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PostPosted: Sat Nov 17, 2007 8:41 pm 
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Adrian wrote:
Ren-Tin-10 wrote:
I contributed six dulcimer tunes for the Christmas 2007 Album. They are:

Let All Mortal Flesh Keep Silence
Cantiga 48
Coventry Carol
In the Bleak Midwinter
We Three Kings of Orient Are
Do You Hear What I Hear?

I'm not sure if Connie got the PM on this one. :?:


Connie is out at a music practice.


It was a foot-stompin' practice. I'm posting some music on Fellowship board. :D

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PostPosted: Sun Nov 18, 2007 2:50 pm 
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Adrian/Susan - that's a beautiful tone - I'm guessing it's the alto Dream Flute as well? Really round, fat sound. What about the wind requirements for the alto and especially the bass? It would seem Susan has little problems with longer phrases ...

Ren - you've been a busy guy!! Good tunes, as usual. And you can really crank 'em out! How many first takes are posted?

There's tons of good playing and recording here - you guys are on a mission! Well done all! It's treat to take some time and just check them out.

jrc

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PostPosted: Sun Nov 18, 2007 3:28 pm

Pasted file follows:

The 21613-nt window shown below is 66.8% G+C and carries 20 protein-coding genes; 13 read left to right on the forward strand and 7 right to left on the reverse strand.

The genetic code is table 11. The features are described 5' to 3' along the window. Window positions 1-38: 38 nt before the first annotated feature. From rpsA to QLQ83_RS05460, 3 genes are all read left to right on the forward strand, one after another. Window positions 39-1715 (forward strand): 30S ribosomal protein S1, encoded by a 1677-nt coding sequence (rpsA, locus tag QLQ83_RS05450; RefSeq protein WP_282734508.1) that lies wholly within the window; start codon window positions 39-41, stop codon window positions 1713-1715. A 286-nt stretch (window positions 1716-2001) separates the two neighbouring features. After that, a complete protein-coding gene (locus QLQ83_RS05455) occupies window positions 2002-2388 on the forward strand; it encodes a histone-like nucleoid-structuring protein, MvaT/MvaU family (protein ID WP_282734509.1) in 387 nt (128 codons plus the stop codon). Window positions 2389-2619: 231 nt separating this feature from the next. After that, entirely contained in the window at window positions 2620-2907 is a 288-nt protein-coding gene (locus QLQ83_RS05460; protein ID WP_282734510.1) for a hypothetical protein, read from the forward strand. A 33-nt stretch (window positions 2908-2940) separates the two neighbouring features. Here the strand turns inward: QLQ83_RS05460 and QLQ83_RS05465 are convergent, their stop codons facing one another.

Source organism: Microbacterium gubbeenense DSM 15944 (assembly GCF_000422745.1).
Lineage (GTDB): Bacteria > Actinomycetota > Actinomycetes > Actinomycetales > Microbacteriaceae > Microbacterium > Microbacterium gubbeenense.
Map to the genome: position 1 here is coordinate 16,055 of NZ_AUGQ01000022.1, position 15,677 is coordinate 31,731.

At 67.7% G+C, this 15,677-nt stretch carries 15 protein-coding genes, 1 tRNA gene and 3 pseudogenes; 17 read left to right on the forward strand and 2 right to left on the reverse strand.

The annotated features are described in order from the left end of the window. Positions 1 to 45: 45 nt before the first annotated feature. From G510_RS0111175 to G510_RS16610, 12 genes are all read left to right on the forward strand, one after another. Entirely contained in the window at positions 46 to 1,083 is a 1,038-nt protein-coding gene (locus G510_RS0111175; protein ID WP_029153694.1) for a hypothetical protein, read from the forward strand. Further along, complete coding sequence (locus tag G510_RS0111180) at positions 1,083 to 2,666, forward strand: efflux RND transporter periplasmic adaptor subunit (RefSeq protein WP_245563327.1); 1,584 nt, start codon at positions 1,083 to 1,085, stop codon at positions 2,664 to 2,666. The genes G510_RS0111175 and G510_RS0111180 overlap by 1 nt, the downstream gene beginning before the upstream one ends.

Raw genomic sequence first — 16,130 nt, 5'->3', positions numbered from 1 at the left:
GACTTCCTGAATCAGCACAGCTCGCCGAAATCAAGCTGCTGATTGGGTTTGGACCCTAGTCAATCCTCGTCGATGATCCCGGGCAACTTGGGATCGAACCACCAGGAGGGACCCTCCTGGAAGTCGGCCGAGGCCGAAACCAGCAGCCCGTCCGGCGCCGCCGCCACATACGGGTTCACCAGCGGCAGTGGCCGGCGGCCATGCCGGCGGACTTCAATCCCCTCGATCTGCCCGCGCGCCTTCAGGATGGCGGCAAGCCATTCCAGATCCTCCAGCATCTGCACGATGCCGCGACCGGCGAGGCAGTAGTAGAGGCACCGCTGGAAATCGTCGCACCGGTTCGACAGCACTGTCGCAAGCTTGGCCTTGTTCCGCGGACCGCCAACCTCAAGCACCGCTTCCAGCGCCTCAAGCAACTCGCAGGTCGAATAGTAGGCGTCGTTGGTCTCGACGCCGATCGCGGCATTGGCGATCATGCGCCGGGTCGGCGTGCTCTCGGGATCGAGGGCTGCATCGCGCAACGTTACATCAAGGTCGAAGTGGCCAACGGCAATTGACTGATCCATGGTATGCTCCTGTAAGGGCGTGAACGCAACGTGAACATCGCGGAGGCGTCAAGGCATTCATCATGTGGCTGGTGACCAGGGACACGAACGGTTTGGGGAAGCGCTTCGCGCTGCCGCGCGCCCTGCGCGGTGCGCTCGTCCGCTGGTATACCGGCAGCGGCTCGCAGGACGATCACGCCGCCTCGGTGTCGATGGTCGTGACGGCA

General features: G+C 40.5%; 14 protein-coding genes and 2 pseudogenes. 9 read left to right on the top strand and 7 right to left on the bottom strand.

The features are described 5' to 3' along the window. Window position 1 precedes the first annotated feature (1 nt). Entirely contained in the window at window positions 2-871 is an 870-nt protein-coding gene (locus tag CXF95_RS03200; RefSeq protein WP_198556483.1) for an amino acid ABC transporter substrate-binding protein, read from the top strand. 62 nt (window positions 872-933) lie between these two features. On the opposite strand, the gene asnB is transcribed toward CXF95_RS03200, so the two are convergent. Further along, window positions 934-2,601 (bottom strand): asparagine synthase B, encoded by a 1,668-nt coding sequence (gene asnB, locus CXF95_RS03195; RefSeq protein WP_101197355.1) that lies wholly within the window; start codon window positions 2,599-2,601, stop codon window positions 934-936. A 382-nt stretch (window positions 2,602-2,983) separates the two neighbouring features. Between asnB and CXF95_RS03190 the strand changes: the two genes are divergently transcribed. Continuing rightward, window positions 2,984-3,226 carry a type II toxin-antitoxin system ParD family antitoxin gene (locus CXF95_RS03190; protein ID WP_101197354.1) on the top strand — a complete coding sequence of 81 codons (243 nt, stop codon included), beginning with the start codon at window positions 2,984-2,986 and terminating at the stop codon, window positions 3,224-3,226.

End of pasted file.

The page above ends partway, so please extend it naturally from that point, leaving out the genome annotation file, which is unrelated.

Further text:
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jrc wrote:
What about the wind requirements for the alto and especially the bass? It would seem Susan has little problems with longer phrases ...
jrc


The bass is new and it will take Susan a while to master it. She doesn't have a huge lungs, though that is not a good excuse as she should do more breathing exercises and she should also learn to play with FULL lungs. But she has improved very much considering the few years she has been playing.


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PostPosted: Sun Nov 18, 2007 3:39 pm 
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Adrian wrote:
jrc wrote:
What about the wind requirements for the alto and especially the bass? It would seem Susan has little problems with longer phrases ...
jrc


The bass is new and it will take Susan a while to master it. She doesn't have a huge lungs, though that is not a good excuse as she should do more breathing exercises and she should also learn to play with FULL lungs. But she has improved very much considering the few years she has been playing.


Lungs can grow, as every preacher's kid knows. During particularly dull services my sister and I used to have contests to see who could hold breath the longest. I started out at about 30 seconds or so, and was up to two minutes by the time I outgrew the game.

The worst part of the competition was not trying to hold out those last two seconds. It was trying to catch your breath without making too much noise.

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PostPosted: Mon Nov 19, 2007 12:13 pm 
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Adrian wrote: